(Updates with more quotes, details)
LONDON, April 3 (Reuters) - Britain said on Thursday it was minded to force tobacco firms to sell cigarettes in plain standardised packaging and would hold a short consultation on the issue which could result in new regulations entering into force before May 2015.
Jane Ellison, a minister in Britain's Department of Health, cited what she called a "compelling" review commissioned by the government which she said had shown plain packaging would improve public health and cut the number of child smokers.
"In light of this report and the responses to the previous consultation in 2012 I am therefore currently minded to proceed with introducing regulations to provide for standardised packaging," Ellison told parliament.
"In order to ensure that that decision is properly and fully informed, I intend to publish the draft regulation so it is crystal clear what is intended alongside a final short consultation".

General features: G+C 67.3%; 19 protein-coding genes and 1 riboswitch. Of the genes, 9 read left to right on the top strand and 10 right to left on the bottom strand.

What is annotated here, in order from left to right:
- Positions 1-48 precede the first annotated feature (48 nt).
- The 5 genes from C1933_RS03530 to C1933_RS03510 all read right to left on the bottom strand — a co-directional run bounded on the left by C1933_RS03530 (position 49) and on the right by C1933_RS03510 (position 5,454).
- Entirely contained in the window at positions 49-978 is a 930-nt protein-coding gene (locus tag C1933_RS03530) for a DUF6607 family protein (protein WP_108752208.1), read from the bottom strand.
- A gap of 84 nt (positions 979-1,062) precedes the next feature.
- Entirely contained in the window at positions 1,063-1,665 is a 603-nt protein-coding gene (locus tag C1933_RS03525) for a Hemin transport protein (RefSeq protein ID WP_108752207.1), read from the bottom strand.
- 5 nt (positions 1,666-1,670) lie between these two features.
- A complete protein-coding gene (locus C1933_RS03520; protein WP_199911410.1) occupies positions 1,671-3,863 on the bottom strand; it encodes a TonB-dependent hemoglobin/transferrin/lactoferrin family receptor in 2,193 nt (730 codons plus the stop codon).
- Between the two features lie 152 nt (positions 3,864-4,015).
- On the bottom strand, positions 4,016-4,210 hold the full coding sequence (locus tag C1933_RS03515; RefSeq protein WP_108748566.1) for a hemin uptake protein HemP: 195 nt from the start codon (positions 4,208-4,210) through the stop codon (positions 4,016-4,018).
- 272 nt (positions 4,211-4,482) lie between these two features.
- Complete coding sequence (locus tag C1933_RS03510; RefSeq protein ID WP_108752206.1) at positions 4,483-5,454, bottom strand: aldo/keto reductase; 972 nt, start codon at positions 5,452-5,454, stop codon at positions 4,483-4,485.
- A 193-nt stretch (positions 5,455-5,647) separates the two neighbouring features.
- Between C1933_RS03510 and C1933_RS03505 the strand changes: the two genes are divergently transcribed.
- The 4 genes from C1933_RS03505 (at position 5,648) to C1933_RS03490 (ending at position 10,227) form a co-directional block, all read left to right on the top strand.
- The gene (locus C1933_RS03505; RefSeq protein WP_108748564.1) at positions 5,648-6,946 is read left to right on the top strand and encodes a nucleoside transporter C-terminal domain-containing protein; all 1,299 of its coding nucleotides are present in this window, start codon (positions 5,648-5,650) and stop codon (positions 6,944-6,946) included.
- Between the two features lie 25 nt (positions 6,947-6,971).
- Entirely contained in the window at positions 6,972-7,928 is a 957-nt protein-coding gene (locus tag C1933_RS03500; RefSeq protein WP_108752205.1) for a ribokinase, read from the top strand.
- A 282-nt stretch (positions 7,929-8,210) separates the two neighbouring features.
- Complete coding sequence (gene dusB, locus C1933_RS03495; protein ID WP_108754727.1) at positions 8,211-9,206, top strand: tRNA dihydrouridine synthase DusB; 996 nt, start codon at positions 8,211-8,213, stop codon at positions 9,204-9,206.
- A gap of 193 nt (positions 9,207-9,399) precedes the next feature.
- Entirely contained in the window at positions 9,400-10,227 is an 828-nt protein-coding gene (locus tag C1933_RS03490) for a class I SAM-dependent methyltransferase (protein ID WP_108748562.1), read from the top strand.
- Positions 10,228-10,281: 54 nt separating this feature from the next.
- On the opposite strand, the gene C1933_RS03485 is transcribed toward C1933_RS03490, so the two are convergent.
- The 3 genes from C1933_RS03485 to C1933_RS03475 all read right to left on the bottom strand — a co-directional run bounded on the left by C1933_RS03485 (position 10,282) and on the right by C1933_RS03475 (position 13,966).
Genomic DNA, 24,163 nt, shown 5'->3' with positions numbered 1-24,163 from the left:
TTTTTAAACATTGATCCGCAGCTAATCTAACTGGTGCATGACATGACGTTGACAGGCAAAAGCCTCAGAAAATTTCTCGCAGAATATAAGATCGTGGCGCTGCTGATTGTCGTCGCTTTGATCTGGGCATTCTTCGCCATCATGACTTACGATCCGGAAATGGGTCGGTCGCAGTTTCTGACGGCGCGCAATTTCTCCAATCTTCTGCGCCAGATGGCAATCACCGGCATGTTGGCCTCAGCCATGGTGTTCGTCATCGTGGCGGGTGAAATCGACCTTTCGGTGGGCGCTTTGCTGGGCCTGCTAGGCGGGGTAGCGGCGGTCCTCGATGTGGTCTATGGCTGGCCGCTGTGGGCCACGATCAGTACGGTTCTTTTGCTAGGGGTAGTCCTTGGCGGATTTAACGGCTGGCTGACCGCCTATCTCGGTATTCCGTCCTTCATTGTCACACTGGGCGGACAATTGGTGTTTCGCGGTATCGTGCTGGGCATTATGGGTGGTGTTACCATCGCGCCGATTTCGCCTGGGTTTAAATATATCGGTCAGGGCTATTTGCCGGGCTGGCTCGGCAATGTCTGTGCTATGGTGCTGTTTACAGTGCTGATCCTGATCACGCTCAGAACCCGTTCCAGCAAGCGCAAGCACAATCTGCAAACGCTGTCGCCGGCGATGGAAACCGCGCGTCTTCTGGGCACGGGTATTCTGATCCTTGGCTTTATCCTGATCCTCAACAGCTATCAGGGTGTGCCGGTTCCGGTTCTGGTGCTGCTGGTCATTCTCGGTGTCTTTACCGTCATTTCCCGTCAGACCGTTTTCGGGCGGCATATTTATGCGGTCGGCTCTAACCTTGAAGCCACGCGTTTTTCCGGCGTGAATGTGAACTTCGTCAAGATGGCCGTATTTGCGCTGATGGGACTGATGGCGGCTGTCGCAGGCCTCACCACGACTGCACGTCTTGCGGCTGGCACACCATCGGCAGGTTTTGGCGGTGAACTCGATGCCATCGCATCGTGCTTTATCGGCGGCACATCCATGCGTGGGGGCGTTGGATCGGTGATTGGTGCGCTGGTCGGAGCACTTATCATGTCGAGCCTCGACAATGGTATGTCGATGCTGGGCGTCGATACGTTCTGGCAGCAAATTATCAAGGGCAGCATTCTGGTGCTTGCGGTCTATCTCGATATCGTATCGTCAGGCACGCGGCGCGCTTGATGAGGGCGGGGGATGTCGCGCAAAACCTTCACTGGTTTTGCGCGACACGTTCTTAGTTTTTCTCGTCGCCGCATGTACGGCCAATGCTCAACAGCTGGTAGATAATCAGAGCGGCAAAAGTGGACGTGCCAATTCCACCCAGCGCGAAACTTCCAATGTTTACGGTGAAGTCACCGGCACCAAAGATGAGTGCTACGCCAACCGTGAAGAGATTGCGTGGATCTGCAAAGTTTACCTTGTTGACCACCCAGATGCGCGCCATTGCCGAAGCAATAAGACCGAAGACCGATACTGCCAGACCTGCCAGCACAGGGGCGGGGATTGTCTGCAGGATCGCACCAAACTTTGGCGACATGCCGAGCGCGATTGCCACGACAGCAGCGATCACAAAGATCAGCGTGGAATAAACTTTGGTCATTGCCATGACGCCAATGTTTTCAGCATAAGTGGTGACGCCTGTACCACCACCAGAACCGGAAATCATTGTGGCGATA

Tobacco firms oppose the move, saying it would encourage counterfeiting and smuggling and have little effect on smoking rates. Britain's tobacco market is worth about $28 billion a year at retail according to Euromonitor International.
Shares in the two big London-listed tobacco companies, Imperial Tobacco and British American Tobacco slipped slightly on the news, with both dropping by about half a percent on the government statement. (Reporting by William James; Additional reporting by Kate Holton; Editing by Andrew Osborn)